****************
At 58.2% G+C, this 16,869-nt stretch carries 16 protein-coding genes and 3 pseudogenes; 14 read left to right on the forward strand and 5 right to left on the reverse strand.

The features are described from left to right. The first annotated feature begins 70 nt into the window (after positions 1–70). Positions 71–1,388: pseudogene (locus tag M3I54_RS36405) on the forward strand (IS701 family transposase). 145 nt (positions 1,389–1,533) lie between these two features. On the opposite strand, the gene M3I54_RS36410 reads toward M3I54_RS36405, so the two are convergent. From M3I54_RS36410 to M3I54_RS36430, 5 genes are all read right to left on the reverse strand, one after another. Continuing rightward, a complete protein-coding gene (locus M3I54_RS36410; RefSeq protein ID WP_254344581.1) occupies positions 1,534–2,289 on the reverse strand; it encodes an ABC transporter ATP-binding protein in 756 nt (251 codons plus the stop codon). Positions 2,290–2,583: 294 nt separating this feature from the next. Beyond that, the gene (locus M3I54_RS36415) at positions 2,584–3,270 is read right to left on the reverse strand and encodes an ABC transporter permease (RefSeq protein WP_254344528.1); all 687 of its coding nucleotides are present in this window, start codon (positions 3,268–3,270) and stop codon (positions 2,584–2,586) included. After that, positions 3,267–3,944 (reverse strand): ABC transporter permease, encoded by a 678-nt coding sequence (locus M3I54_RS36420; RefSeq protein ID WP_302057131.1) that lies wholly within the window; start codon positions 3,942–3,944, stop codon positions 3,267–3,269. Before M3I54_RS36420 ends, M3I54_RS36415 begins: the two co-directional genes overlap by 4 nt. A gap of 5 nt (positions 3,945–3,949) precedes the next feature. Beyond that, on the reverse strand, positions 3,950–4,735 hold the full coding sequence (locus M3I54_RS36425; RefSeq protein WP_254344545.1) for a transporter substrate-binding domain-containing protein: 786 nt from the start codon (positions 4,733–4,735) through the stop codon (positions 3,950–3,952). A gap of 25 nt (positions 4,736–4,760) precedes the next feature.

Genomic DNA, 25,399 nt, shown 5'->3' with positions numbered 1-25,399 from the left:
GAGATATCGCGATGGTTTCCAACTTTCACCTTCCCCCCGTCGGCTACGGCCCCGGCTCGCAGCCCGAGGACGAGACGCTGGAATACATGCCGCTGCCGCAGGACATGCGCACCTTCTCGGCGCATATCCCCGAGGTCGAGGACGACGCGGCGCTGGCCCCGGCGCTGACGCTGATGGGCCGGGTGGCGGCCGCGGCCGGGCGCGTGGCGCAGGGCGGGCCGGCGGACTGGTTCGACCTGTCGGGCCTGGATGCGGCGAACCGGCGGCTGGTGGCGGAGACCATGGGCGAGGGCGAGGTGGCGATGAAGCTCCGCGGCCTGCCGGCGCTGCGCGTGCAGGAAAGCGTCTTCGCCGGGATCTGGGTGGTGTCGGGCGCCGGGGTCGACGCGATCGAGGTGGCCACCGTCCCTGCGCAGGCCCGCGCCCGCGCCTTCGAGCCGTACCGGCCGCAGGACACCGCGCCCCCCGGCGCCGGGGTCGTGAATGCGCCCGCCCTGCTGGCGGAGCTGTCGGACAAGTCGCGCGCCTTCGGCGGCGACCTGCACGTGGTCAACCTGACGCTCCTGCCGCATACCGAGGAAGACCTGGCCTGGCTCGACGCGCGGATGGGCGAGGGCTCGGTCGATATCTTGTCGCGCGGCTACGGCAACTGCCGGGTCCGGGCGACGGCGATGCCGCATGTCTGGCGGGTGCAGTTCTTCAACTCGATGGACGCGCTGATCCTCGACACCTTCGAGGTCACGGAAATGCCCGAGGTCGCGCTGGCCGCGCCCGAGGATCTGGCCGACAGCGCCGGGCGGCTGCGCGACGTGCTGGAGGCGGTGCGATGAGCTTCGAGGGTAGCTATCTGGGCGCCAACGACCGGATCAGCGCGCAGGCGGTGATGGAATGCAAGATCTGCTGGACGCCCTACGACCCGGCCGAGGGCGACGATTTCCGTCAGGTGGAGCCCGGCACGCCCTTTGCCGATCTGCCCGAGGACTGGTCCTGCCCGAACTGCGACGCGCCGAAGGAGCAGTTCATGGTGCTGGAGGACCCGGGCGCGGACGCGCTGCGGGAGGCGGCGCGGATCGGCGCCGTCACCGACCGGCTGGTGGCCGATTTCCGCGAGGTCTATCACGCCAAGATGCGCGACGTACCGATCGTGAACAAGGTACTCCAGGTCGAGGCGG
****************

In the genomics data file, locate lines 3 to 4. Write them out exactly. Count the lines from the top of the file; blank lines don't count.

Genomic DNA, 25,399 nt, shown 5'->3' with positions numbered 1-25,399 from the left:
GAGATATCGCGATGGTTTCCAACTTTCACCTTCCCCCCGTCGGCTACGGCCCCGGCTCGCAGCCCGAGGACGAGACGCTGGAATACATGCCGCTGCCGCAGGACATGCGCACCTTCTCGGCGCATATCCCCGAGGTCGAGGACGACGCGGCGCTGGCCCCGGCGCTGACGCTGATGGGCCGGGTGGCGGCCGCGGCCGGGCGCGTGGCGCAGGGCGGGCCGGCGGACTGGTTCGACCTGTCGGGCCTGGATGCGGCGAACCGGCGGCTGGTGGCGGAGACCATGGGCGAGGGCGAGGTGGCGATGAAGCTCCGCGGCCTGCCGGCGCTGCGCGTGCAGGAAAGCGTCTTCGCCGGGATCTGGGTGGTGTCGGGCGCCGGGGTCGACGCGATCGAGGTGGCCACCGTCCCTGCGCAGGCCCGCGCCCGCGCCTTCGAGCCGTACCGGCCGCAGGACACCGCGCCCCCCGGCGCCGGGGTCGTGAATGCGCCCGCCCTGCTGGCGGAGCTGTCGGACAAGTCGCGCGCCTTCGGCGGCGACCTGCACGTGGTCAACCTGACGCTCCTGCCGCATACCGAGGAAGACCTGGCCTGGCTCGACGCGCGGATGGGCGAGGGCTCGGTCGATATCTTGTCGCGCGGCTACGGCAACTGCCGGGTCCGGGCGACGGCGATGCCGCATGTCTGGCGGGTGCAGTTCTTCAACTCGATGGACGCGCTGATCCTCGACACCTTCGAGGTCACGGAAATGCCCGAGGTCGCGCTGGCCGCGCCCGAGGATCTGGCCGACAGCGCCGGGCGGCTGCGCGACGTGCTGGAGGCGGTGCGATGAGCTTCGAGGGTAGCTATCTGGGCGCCAACGACCGGATCAGCGCGCAGGCGGTGATGGAATGCAAGATCTGCTGGACGCCCTACGACCCGGCCGAGGGCGACGATTTCCGTCAGGTGGAGCCCGGCACGCCCTTTGCCGATCTGCCCGAGGACTGGTCCTGCCCGAACTGCGACGCGCCGAAGGAGCAGTTCATGGTGCTGGAGGACCCGGGCGCGGACGCGCTGCGGGAGGCGGCGCGGATCGGCGCCGTCACCGACCGGCTGGTGGCCGATTTCCGCGAGGTCTATCACGCCAAGATGCGCGACGTACCGATCGTGAACAAGGTACTCCAGGTCGAGGCGG